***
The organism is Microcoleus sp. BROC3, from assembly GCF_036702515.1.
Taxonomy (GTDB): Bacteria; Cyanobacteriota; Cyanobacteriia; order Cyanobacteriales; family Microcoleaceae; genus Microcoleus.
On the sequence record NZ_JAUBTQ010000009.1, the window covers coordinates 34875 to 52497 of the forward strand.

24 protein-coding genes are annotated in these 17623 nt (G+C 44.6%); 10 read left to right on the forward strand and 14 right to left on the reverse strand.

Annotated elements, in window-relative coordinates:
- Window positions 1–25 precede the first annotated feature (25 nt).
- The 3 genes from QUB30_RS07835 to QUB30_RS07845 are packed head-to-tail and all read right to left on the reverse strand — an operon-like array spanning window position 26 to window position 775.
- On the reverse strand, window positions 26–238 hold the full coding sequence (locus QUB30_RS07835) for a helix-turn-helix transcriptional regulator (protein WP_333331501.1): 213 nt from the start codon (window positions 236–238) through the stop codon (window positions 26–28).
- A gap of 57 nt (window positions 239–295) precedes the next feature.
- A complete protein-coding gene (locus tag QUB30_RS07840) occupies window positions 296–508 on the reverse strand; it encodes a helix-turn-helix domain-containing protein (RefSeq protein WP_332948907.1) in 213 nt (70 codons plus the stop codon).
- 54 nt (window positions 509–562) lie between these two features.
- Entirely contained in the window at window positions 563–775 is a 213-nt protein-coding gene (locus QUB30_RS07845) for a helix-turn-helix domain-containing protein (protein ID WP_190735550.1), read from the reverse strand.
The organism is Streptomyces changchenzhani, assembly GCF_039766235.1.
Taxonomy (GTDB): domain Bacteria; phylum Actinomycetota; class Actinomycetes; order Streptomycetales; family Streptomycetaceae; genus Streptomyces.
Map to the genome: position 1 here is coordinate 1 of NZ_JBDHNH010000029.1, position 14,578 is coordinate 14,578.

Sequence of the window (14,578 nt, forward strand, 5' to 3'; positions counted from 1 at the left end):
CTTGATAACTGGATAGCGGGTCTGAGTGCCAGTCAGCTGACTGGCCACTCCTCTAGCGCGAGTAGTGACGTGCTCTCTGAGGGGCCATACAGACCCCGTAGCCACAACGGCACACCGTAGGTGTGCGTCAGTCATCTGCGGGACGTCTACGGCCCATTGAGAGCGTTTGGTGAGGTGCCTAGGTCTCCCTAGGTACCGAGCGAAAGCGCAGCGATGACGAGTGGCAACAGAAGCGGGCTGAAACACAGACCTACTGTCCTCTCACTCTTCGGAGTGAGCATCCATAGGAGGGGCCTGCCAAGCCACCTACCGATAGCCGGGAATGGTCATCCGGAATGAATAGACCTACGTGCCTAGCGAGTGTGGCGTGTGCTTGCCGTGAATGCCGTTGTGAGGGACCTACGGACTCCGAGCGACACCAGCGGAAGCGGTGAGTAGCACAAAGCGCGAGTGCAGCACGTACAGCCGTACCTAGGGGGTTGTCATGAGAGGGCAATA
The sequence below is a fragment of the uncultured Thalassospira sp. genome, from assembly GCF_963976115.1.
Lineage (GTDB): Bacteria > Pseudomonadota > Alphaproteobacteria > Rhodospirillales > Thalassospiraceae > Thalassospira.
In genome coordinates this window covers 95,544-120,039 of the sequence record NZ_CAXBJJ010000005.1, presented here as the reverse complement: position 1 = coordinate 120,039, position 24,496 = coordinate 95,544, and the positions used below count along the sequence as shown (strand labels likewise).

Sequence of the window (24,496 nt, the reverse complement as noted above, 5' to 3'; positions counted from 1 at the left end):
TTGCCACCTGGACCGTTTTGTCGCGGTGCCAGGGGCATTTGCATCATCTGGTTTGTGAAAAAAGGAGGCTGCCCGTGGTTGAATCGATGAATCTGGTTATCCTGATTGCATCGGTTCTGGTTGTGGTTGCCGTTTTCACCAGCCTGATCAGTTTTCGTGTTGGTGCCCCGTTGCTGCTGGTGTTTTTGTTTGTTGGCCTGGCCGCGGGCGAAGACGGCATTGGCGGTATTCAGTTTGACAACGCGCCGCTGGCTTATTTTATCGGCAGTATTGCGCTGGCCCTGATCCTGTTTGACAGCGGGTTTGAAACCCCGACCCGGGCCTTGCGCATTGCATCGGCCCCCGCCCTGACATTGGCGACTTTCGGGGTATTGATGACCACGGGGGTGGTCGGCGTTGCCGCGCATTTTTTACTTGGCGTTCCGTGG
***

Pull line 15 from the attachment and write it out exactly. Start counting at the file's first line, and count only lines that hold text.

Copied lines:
Map to the genome: position 1 here is coordinate 1 of NZ_JBDHNH010000029.1, position 14,578 is coordinate 14,578.